His essay on Leopardi, in particular, is narrow; he tells his life and translates some of his verses, but he does not render the man with any completeness or lifelikeness; nor does he appreciate the reach and meaning of his genius, apart from his personality. On the other hand, where the patriotism of the poet is all there is to him, this point of view greatly helps his fame, and in the larger number of the poets dealt with this happy result is observable. The absorption of the reader’s attention in the patriotic quality of the work under discussion gives a vital interest to what would otherwise be dry ; and occasionally he is roused to a higher pitch of feeling by what is in itself fervid. The stornelli of Francesco Dall’ Ongaro are often battle - cries, and they are rendered by Mr. Howells with great force, and even pathos. One of them may serve as an example of the mood of the times ; its subject is from the Milanese massacre of 1848, and is called the Lombard Woman : —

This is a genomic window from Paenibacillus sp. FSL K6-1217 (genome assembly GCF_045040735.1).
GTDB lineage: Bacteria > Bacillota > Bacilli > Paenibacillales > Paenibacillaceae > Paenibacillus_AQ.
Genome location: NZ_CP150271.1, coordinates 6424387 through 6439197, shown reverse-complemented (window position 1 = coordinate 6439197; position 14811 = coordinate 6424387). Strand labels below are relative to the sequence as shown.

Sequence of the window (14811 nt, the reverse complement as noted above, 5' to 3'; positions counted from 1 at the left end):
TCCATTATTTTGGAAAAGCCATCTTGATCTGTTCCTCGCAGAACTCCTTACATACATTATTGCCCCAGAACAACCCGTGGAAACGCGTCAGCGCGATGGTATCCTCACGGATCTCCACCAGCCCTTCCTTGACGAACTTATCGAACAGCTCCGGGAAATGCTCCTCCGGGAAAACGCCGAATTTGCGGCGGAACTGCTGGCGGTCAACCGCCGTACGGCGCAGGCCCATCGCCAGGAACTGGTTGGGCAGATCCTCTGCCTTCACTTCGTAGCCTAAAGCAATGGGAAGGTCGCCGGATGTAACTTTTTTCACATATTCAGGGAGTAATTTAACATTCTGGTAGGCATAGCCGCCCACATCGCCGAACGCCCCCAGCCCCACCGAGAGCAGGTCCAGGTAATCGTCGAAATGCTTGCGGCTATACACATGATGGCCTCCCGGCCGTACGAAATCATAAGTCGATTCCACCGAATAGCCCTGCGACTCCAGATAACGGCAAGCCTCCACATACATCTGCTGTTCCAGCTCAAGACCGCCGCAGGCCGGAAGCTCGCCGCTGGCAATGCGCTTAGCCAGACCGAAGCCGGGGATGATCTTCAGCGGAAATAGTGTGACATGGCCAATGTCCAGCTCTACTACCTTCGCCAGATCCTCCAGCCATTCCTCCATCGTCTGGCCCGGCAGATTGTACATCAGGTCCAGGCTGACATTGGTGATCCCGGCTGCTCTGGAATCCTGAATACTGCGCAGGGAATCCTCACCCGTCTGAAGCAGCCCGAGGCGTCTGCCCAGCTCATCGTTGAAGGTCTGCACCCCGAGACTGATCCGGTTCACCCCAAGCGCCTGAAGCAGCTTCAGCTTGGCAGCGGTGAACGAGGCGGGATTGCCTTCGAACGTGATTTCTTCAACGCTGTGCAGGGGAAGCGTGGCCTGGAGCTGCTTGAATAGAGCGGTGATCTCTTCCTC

I will go dress me black as widowhood;
I have seen blood run, I have heard the cry
Of him that struck and him that vainly sued.
Henceforth no other ornament will I
But on my breast a ribbon red as blood.
I ’ll say, The life-blood of my brothers dead.
And when they ask how it may cleansèd be,
I ’ll say, Oh, not in river nor in sea ;
Dishonor passes not in wave nor flood;
My ribbon ye must wash in German blood.”